Screenplay: Jonathan Penner

96 mins. Rated PG-13 for terror, horror violence, bloody images, sexual content, thematic elements, partial nudity, some language and teen drinking.

 

Welcome to 2017! I’ve got high hopes for this year!

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And they were trashed immediately after this film. Okay, just kidding, but wow, so bad…

Elliot (Douglas Smith, TV’s Big Love, Miss Sloane) is very happy in his new rental house with his girlfriend Sasha (Cressida Bonas) and childhood friend John (Lucien Laviscount, TV’s Scream Queens, Honeytrap). That is, until strange happenings begin in the home, all linked around a mysterious nightstand with markings on it, reading, “Don’t Say It Don’t Think It” repeatedly and a name, “The Bye Bye Man.” Naturally, upon learning the name of the creature, Elliot, Sasha, and John begin seeing things that aren’t there and Elliot finds himself followed by the mysterious entity (Doug Jones, Pan’s Labyrinth, Ouija: Origin of Evil) and his pet dog, haunted by the past and what he must do to stop it.

I was mildly irked through the first half of the film, which isn’t nearly that bad. There is a midpoint, however, when everything this film has spent time building completely unravels. I found myself practically getting up and yelling at the screen and all the stupid things these characters are doing. Why! Why would you do that? Why would you realize that everything you are seeing is a lie and still keep believing it? Why would that one girl do something so horrible and selfish for her own survival and then risk trying to save a family in a rollover right after explaining the Bye Bye Man’s abilities? Why, I say, Why!

As for the characters, they are more like caricatures. Elliot walks into clichés head-on, and Sasha and John are so poorly performed that it’s tough to believe anything. Sasha is seen as pretty dumb, and John is seen as kind of dickish. Why would I care about any of them? For supporting players, Carrie-Anne Moss (The Matrix, Pompeii) and Faye Dunaway (Chinatown, The Seduction of Dr. Fugazzi) are wholly misused in the film, given nothing to grasp onto for any semblance of a story.

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The saving grace of the film is Doug Jones’ terrific performance under all that makeup as the titular monster, but he can’t bring up a sinking ship. The Bye Bye Man is pretty dreadful, and it hurt me, especially after such a great year for horror. I should try and remind myself that this film was shot over a year ago and sat on the shelves until now, so I shouldn’t have hoped for much.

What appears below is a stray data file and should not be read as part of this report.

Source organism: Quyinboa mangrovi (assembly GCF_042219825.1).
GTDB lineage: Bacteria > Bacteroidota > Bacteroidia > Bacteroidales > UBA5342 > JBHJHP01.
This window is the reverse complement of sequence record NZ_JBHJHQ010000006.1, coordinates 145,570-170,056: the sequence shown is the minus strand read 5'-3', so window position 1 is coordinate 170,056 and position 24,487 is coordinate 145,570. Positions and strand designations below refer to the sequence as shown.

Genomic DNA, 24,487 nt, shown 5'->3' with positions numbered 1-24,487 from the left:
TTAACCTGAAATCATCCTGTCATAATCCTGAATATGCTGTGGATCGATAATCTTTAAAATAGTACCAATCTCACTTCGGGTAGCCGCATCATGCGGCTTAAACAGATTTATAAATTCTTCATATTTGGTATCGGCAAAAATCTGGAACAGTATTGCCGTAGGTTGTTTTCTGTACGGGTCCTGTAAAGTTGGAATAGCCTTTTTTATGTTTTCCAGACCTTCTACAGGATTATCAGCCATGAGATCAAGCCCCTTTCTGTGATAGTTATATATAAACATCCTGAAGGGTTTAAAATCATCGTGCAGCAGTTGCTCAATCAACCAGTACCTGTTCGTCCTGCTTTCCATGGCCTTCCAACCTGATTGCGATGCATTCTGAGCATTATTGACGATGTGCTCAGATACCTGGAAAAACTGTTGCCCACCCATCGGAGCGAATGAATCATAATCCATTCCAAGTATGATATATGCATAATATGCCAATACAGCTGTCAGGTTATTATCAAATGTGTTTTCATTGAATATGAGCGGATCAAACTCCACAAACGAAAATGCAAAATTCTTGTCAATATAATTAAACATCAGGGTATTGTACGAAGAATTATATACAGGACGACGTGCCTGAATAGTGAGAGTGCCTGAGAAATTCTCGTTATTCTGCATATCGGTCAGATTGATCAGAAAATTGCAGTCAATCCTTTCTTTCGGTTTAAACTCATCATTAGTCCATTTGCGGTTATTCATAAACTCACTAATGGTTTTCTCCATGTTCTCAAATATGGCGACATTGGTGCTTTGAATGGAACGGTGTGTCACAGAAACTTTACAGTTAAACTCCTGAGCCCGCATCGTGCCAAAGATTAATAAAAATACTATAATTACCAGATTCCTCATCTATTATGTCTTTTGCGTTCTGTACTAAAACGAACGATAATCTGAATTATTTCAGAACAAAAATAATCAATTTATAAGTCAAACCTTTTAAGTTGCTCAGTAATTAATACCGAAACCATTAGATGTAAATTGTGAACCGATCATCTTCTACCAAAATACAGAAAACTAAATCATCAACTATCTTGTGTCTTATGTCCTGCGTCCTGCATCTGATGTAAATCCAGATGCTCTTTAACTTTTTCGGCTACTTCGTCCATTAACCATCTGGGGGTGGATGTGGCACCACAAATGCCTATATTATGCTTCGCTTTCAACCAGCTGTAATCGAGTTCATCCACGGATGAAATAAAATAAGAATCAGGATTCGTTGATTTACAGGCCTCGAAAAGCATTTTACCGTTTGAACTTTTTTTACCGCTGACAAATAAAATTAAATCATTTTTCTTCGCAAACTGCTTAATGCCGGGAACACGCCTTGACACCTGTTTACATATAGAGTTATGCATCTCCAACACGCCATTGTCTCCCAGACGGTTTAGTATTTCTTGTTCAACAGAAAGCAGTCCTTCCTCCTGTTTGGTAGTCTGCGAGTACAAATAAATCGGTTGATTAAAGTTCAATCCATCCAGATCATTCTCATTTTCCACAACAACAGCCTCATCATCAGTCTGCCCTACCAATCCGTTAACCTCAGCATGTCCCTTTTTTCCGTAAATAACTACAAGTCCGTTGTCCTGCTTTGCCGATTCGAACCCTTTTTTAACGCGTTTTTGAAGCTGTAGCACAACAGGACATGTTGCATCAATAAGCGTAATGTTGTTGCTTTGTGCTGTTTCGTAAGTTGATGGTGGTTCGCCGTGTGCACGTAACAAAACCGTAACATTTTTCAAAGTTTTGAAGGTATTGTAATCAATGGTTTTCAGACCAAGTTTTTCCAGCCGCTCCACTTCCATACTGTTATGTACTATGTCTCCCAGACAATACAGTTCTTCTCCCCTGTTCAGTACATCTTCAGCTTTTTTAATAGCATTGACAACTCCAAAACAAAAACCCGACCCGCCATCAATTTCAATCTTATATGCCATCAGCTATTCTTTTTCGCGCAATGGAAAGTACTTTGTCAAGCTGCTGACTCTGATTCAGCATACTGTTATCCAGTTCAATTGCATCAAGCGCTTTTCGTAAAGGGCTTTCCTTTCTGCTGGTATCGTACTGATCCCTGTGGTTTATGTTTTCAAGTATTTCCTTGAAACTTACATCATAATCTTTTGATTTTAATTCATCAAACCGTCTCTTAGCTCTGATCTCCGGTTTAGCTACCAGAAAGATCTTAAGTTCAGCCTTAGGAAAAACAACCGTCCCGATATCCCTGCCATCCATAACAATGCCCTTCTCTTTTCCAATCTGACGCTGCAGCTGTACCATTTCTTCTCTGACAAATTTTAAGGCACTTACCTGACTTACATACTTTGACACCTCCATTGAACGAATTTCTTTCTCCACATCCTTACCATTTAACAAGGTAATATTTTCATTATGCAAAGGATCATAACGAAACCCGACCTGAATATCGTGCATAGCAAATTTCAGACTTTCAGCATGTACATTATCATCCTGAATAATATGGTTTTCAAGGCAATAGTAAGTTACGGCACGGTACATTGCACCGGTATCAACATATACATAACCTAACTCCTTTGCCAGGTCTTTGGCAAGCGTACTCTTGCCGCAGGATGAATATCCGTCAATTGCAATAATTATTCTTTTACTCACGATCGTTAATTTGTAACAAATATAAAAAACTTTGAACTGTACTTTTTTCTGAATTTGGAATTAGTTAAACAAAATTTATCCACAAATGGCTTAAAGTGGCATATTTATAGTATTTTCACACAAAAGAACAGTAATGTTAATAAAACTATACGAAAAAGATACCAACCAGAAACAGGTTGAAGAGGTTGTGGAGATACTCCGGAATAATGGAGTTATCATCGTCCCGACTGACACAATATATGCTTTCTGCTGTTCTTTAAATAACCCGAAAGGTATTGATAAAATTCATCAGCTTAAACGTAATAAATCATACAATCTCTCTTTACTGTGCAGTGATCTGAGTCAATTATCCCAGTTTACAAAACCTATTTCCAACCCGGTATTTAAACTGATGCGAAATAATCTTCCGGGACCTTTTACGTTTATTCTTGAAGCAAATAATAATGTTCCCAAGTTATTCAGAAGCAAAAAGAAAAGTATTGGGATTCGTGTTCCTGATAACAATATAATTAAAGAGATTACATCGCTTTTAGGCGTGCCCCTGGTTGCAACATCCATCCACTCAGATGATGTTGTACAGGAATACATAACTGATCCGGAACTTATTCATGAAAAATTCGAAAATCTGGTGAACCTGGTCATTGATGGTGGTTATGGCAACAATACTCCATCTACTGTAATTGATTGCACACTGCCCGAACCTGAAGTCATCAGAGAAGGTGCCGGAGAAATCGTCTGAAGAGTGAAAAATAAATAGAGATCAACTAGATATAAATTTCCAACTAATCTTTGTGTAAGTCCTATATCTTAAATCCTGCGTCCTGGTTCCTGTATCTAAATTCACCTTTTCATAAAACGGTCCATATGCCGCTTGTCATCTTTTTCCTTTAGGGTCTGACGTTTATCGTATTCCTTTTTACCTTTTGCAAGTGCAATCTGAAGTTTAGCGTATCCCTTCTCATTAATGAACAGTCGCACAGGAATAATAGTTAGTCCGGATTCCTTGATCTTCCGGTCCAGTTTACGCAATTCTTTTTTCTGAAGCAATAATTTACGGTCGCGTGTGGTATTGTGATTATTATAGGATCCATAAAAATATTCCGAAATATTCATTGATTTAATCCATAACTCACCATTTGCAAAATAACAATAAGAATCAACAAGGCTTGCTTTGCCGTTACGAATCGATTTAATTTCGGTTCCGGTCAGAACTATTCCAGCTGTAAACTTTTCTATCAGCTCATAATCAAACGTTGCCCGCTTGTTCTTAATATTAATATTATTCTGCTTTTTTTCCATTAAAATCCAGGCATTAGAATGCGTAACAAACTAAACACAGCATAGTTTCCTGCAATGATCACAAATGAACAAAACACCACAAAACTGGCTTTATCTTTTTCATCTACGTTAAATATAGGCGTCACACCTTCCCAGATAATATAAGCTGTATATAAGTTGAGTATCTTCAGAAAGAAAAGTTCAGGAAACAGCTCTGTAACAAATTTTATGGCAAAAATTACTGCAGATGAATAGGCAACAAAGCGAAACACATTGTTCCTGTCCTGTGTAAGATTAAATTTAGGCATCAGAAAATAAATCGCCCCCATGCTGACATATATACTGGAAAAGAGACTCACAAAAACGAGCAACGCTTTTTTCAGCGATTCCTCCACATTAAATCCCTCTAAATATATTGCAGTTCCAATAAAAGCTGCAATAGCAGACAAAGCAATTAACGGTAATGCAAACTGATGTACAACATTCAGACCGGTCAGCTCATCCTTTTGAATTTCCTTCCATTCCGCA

2/5

-Kyle A. Goethe

[Early Review] [31 Days of Horror 3] Day 18 – Ouija: Origin of Evil (2016)

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Director: Mike Flanagan

Cast: Elizabeth Reaser, Lulu Wilson, Annalise Basso, Henry Thomas, Kate Siegel, Doug Jones, Alexis G. Zall

Screenplay: Mike Flanagan, Jeff Howard

99 mins. Rated PG-13 for disturbing images, terror and thematic elements.

 

Good evening folks, tonight I was privileged to have been invited to an advance screening for the upcoming release Ouija: Origin of Evil. Now, as many of you know, I wasn’t big on the original Ouija, but I went in with an open mind ready to embrace the fear. Now, did this sequel bring me in? Let’s take a look.

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This prequel follows the Zander family: mother Alice (Elizabeth Reaser, The Twilight Saga: Breaking Dawn – Part 2, Hello My Name is Doris), eldest daughter Paulina (Annalise Basso, TV’s Cold, Captain Fantastic), and youngest Doris (Lulu Wilson, TV’s The Millers, Deliver Us From Evil). The Zanders run a faux seance scam out of their home. In an effort to increase the spectacle, Alice purchases a Ouija board from a local shop, and Doris immediately makes a connection to it. But her constant use of the board leads to frightening changes in her personality as seen through the eyes of Paulina and Father Tom (Henry Thomas, E.T.: The Extra-Terrestrial, Dear John), the Principal of the local Catholic school. Then, people start dying, and all eyes are on Doris, but she couldn’t possibly be causing it, right?

Let’s talk about how this installment adds to the larger mythos of the Ouija franchise. In all fairness, I’m actually surprised by how well it ties to the original but also how it forges a new path. It does really feel like the filmmakers, specifically Director Mike Flanagan (Oculus, Hush), seemed to have taken the feedback for the first film and attempted to right the ship.